During the hottest part of the day, though, Bearded Dragons head for underground burrows to avoid overheating.
They stay underground at night, too, to sleep in the warm earth and avoid nocturnal predators.
Bearded Dragons are omnivorous. They eat almost anything–insects, snails and slugs, even other lizards and dead animals, and also fruit, greens, vegetables, and flowers.
Bearded Dragons get water from their food, and from dew, mist, and rain.
Dragons are also good swimmers, with some coastal species more accustomed to swimming than others.
Gender Differences and Mating
Male Bearded Dragons are aggressively territorial, and very protective of their immediate living space.
They’re fast runners, which helps them dominate their territories, catch food, and escape predators.
They don’t congregate much except to fight, and don’t usually do very well sharing home-raising environments with other Beardies.
Bearded Dragon males become sexually mature within their first year and a half. They fight off all other suitors in their territory and mate with multiple females.
A month or so after mating, females bury up to two-dozen eggs in warm soil. The eggs incubate for about two months.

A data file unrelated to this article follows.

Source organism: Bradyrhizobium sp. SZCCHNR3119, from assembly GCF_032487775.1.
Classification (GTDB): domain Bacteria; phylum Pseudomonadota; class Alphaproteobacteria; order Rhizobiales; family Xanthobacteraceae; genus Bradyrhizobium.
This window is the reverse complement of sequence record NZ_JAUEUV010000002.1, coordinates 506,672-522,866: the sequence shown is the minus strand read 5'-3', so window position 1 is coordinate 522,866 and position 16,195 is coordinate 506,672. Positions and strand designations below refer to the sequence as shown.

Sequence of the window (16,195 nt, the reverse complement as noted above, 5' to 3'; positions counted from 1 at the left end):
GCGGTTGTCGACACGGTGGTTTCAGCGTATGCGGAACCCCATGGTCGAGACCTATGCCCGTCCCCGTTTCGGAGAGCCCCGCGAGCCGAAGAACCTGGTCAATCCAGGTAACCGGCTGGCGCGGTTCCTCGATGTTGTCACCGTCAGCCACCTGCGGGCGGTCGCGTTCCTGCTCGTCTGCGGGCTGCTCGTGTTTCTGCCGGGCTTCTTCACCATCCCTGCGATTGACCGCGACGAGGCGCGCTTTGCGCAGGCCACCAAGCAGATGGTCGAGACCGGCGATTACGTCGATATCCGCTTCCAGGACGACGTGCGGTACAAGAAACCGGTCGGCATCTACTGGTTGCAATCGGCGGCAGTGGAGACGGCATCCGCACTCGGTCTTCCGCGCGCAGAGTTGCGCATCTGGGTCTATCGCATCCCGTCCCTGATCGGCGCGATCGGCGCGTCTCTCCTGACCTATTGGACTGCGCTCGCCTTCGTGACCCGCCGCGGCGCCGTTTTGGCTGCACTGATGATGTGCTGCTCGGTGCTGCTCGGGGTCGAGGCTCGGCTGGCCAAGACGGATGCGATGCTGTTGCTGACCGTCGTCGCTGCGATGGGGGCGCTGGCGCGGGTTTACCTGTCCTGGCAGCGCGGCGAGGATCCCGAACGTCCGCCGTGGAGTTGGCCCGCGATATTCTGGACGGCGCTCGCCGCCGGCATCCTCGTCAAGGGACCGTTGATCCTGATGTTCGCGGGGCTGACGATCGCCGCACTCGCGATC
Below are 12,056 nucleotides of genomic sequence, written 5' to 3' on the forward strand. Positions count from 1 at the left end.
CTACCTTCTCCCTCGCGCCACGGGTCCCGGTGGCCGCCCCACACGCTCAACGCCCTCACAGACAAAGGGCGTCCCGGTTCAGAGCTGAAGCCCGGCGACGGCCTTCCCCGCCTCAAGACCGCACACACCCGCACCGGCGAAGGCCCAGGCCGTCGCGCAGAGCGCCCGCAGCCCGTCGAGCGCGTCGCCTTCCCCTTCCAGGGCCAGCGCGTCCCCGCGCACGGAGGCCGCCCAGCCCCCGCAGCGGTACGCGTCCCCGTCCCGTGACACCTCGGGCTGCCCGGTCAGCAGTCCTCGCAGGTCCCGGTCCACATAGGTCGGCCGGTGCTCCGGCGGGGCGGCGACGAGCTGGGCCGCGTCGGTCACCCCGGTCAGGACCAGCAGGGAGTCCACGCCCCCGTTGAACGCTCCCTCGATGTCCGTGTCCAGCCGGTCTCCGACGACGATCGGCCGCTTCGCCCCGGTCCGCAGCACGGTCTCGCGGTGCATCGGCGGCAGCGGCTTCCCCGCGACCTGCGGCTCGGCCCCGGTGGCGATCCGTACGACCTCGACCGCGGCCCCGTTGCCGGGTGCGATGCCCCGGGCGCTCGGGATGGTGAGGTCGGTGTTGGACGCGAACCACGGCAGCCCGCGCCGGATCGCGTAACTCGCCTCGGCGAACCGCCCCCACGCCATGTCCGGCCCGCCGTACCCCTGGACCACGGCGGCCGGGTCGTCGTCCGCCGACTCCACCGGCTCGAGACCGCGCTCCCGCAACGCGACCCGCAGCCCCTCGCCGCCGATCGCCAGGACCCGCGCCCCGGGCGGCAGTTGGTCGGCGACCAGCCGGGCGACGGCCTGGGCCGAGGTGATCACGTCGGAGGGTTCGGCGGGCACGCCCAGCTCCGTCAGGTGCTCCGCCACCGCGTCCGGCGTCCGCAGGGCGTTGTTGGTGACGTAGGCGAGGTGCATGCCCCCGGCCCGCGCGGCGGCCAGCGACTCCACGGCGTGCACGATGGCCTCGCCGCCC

When a Bearded Dragon baby (called a hatchling) is born, it weighs about 2 grams, and measures just a few inches in length.
Fully-grown, an Inland Dragon male measures 20-24 inches in length, nose to tail, and weighs a pound or more. Females are a little smaller.
It’s been illegal to export Bearded Dragons from Australia since the 1960’s, so almost all Bearded Dragons in the Western world are bred in captivity.
Breeders have created many hybrids, or morphs, by selecting Dragons with specific gene traits and mating them.
You’ll find Dragons in different colors, patterns, skin transparencies, and sizes (even giants and dwarfs).
Why Do Bearded Dragons Make Good Pets?
Compared to other reptiles like snakes, chameleons, and turtles, Beard Dragons are remarkably hardy and easy to care for. This makes them great pets, especially for kids.
As long as they’re hot, clean, fed a couple of times a day, and have enough space to move around in, they last a long time and present few complications. Other reasons why Beardies are desirable:
- They’re cute.
- They’re awake when we’re awake, so it’s easier to interact with them.
- They’re generally docile and passive, which means handling them is safe and fun.
- They eat a lot of different things, and are generally not too picky about it.
- They’re small enough for most houses or apartments to accommodate their habitats, but large enough to survive being handled by smaller children.
- They live a long time, 4-12 years, so their caretakers have plenty of time to bond with them, and often grow up alongside them.
- They’re relatively inexpensive to set up and maintain, and if treated properly rarely need medical attention.